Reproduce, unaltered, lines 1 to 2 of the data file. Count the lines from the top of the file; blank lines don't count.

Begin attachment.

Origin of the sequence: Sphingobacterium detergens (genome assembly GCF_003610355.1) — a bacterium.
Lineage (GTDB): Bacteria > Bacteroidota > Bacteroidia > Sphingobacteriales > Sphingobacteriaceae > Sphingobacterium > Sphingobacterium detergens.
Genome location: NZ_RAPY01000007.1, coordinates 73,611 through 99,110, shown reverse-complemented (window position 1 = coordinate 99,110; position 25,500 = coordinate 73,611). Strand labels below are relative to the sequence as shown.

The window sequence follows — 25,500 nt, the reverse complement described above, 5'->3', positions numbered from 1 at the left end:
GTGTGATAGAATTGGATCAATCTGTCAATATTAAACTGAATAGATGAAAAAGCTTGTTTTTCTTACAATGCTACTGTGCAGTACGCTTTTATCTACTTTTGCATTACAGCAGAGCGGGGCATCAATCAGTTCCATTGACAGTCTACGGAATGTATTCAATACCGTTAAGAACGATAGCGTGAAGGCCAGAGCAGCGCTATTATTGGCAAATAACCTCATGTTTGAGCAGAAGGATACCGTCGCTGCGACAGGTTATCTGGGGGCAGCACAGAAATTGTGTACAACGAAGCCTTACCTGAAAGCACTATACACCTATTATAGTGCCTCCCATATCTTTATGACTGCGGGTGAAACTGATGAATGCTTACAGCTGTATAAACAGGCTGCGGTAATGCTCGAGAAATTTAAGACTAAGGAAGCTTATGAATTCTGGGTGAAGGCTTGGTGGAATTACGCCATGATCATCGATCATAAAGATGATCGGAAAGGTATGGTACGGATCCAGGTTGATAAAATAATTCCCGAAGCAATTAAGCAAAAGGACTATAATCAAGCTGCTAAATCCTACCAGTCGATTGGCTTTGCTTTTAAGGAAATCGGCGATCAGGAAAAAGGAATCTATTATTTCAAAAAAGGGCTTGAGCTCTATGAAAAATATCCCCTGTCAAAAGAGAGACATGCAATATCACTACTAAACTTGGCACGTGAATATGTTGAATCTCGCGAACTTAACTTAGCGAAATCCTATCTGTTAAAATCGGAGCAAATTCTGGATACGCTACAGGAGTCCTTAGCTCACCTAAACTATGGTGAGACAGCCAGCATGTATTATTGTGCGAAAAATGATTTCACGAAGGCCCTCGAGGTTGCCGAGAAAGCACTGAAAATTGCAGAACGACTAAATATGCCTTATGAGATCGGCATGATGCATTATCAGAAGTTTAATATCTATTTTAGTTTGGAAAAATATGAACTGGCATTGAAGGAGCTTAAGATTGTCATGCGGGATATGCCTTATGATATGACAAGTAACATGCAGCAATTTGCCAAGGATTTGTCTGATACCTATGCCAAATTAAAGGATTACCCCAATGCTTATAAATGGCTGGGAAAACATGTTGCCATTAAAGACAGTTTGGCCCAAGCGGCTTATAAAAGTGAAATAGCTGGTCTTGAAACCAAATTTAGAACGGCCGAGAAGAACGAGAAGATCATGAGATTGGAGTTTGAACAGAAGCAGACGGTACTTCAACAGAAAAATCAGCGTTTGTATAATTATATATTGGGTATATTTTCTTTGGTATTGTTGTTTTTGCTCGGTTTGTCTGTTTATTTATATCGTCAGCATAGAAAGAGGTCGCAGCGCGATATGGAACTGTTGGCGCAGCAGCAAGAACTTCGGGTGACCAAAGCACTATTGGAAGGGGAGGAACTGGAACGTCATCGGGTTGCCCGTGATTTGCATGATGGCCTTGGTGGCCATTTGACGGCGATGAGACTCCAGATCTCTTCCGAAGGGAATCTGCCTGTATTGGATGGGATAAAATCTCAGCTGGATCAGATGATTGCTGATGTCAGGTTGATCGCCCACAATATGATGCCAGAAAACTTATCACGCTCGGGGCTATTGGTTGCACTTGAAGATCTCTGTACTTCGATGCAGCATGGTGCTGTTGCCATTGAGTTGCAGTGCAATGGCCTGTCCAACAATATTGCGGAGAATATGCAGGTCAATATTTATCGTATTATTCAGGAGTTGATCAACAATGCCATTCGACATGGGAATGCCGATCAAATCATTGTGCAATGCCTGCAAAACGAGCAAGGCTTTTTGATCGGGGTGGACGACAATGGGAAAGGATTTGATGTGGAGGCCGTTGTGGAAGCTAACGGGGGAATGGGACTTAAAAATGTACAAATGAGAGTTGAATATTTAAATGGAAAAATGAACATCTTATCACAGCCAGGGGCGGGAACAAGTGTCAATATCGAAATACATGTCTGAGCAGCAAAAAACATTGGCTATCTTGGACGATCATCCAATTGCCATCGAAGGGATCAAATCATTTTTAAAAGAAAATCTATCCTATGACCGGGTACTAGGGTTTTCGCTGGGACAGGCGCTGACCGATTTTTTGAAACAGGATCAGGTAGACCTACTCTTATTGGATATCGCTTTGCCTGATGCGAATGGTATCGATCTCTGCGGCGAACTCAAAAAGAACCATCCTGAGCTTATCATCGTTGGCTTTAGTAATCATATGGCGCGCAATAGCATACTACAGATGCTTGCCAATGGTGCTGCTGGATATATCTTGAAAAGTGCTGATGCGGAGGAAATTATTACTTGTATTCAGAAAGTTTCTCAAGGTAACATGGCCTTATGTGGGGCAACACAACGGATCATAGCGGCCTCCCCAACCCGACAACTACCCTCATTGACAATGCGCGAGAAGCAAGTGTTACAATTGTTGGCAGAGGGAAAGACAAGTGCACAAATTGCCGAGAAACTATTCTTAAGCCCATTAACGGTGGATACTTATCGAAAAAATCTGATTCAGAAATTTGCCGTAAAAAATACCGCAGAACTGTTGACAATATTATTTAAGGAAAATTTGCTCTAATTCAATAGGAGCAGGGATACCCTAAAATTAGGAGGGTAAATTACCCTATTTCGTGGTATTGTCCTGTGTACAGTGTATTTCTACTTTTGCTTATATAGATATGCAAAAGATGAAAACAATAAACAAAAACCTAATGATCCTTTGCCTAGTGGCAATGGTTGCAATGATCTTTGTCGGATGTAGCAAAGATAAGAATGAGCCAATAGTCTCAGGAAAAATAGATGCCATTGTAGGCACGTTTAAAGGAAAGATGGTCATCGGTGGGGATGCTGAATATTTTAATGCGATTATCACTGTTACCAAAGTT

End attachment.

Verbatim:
Origin of the sequence: Sphingobacterium detergens (genome assembly GCF_003610355.1) — a bacterium.
Lineage (GTDB): Bacteria > Bacteroidota > Bacteroidia > Sphingobacteriales > Sphingobacteriaceae > Sphingobacterium > Sphingobacterium detergens.